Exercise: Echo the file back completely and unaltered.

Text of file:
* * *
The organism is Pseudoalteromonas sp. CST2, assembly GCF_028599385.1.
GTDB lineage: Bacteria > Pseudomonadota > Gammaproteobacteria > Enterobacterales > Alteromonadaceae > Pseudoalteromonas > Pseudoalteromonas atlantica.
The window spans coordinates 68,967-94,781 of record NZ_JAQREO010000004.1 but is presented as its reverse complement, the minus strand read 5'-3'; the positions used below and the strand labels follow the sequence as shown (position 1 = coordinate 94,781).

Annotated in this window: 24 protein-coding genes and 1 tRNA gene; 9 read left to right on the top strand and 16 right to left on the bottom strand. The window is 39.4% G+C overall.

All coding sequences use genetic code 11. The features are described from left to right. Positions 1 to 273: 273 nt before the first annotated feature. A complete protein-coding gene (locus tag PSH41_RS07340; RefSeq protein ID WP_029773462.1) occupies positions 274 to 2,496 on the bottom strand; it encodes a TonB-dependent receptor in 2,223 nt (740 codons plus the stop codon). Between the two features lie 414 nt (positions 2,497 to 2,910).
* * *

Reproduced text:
The organism is Pseudoalteromonas sp. CST2, assembly GCF_028599385.1.
GTDB lineage: Bacteria > Pseudomonadota > Gammaproteobacteria > Enterobacterales > Alteromonadaceae > Pseudoalteromonas > Pseudoalteromonas atlantica.
The window spans coordinates 68,967-94,781 of record NZ_JAQREO010000004.1 but is presented as its reverse complement, the minus strand read 5'-3'; the positions used below and the strand labels follow the sequence as shown (position 1 = coordinate 94,781).

Annotated in this window: 24 protein-coding genes and 1 tRNA gene; 9 read left to right on the top strand and 16 right to left on the bottom strand. The window is 39.4% G+C overall.

All coding sequences use genetic code 11. The features are described from left to right. Positions 1 to 273: 273 nt before the first annotated feature. A complete protein-coding gene (locus tag PSH41_RS07340; RefSeq protein ID WP_029773462.1) occupies positions 274 to 2,496 on the bottom strand; it encodes a TonB-dependent receptor in 2,223 nt (740 codons plus the stop codon). Between the two features lie 414 nt (positions 2,497 to 2,910).